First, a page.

By the time we reach the small mountain town of Campo 7, the sun was high but the heat melted by the cool mountain breeze, we were greeted by the festive mood of the Summit-Ungo support station. This is the first transition phase for the ones running the relay and for us the start of the trails. I have considered the trails as my forte so after a quick respite, off I went on a faster pace leaving my group behind except for some members who went ahead of me. The roads seems to be all mud at first, dreaded by many days before as it rained heavily throughout the week. Fortunately it was not as bad as it was and I don't think anyone had problems with it.
Trail Running at Km 29.Off to Malubog Lake
Through Sinsin we passed through several villages, again punctuated by seesaw elevation until we turned on a fork towards Malubog lake which has all downhills. It was small but pristine and untouched. I would have loved to swim if we had pass by the side which was a bummer.
Malubog Lake. Two Thumbs Up!
After the lake, we turned towards the mines of Atlas Mining Corp. We passed by on the edges of the Biga Pit, one of the largest open pit copper mines in the world! It was 10am and it was hot! With so little vegetation, I started using my cap. Salt caps were taken though since the 1st hour. That was some place really, since there were a few of us, our spacing were longer and looking back while running you could see the road where you came from it seems for miles and miles beyond, you were the only one left. So lonely here except that for me I had Art tagging along who seems to be contended enjoying the scenery after getting lost for about 9k in the first part of the race. He was really game and we enjoyed our time taking photos with my brother on his MTB who also I presume had a great time too having been to the place for the first time despite having these areas as his training grounds for his biking skills.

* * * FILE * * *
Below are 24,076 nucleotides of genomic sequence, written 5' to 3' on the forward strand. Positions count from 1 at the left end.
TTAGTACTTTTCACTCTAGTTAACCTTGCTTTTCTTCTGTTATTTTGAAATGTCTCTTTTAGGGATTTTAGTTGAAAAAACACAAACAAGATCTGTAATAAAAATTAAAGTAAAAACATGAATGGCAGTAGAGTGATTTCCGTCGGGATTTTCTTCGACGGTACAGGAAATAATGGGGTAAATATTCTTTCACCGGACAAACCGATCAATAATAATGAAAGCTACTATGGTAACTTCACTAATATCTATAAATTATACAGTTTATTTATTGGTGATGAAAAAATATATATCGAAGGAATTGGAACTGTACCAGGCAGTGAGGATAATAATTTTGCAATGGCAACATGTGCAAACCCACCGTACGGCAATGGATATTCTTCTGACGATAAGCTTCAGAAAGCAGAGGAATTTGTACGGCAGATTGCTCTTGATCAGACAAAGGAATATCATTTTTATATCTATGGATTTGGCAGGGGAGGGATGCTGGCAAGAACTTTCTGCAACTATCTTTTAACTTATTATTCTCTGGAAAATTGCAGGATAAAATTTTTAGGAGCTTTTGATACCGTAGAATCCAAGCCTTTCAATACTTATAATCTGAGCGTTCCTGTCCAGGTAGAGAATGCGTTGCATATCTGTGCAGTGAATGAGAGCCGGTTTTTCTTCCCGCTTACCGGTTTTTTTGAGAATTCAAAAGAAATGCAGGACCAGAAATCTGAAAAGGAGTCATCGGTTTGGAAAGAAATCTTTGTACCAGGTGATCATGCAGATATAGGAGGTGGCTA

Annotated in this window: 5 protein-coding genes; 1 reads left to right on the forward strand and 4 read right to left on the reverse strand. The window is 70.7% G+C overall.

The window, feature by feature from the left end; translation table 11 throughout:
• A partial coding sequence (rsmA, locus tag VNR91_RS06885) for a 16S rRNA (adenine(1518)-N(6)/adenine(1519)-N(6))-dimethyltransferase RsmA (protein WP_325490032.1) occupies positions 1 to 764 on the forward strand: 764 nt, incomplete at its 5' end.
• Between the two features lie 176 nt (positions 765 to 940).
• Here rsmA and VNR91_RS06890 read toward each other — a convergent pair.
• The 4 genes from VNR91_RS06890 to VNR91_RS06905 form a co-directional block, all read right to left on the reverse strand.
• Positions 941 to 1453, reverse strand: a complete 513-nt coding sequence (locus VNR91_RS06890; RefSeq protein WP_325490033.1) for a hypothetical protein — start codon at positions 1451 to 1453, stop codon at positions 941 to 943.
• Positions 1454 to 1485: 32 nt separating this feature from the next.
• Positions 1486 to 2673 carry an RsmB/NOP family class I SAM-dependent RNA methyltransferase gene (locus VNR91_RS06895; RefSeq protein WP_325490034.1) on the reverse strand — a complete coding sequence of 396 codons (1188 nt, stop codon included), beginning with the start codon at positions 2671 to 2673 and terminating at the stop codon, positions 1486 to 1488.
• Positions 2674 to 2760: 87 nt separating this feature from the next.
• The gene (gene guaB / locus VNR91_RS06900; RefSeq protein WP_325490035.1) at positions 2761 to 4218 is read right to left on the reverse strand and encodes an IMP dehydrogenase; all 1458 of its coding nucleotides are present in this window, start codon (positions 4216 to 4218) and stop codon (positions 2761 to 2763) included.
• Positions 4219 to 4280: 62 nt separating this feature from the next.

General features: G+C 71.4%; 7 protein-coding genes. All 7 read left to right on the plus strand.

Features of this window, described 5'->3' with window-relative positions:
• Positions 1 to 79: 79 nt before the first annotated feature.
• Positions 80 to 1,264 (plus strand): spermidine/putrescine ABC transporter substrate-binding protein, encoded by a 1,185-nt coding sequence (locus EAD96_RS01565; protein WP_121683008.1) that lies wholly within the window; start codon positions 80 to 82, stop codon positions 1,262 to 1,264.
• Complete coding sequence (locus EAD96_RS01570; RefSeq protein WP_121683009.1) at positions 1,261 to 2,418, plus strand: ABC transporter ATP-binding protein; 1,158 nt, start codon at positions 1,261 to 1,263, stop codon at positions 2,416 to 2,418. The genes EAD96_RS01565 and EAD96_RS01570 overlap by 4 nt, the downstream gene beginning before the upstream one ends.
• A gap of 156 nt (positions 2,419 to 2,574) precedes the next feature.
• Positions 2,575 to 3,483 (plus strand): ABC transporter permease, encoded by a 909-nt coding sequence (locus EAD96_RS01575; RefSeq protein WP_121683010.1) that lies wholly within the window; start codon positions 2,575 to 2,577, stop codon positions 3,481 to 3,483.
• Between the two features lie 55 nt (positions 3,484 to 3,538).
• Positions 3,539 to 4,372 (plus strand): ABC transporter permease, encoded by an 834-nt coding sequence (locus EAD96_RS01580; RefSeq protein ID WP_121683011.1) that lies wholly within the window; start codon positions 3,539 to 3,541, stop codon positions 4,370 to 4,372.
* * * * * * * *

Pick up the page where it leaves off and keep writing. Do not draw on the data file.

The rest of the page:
Lonely walk with Art. Hot!
We were greeted though by a huge man made lake from the entrails of the copper mine. That kept me from keeping my mind of from thinking too much about the race. We took some time taking photos of the scenery.
Man Made Lake from Biga Mine Pit
Most areas here where again uphill, rocky and dry bone, difficult to run and had to contend walking. The support again was evident from the organizers by placing two wheeled vehicles to ferry water and supplies to us. We reached the second summit, the highest of the route at km40.
KM 40. The Summit with Art.
The scenery was to behold so their were more picture taking before resuming our run downhills this time, the steepest in the race. A quick stop over 2 bottles of coke rejuvenated me. It was around +6hours so we were calculating to arrive within 8 1/2 hours at best and 10 hours the max. We reached the foothills of the mountain with the Loay Forest Reserve greeting us. Huge mahogany trees where there totally imposing. It was one of the most rave parts of the route.
Loay Forest Reserve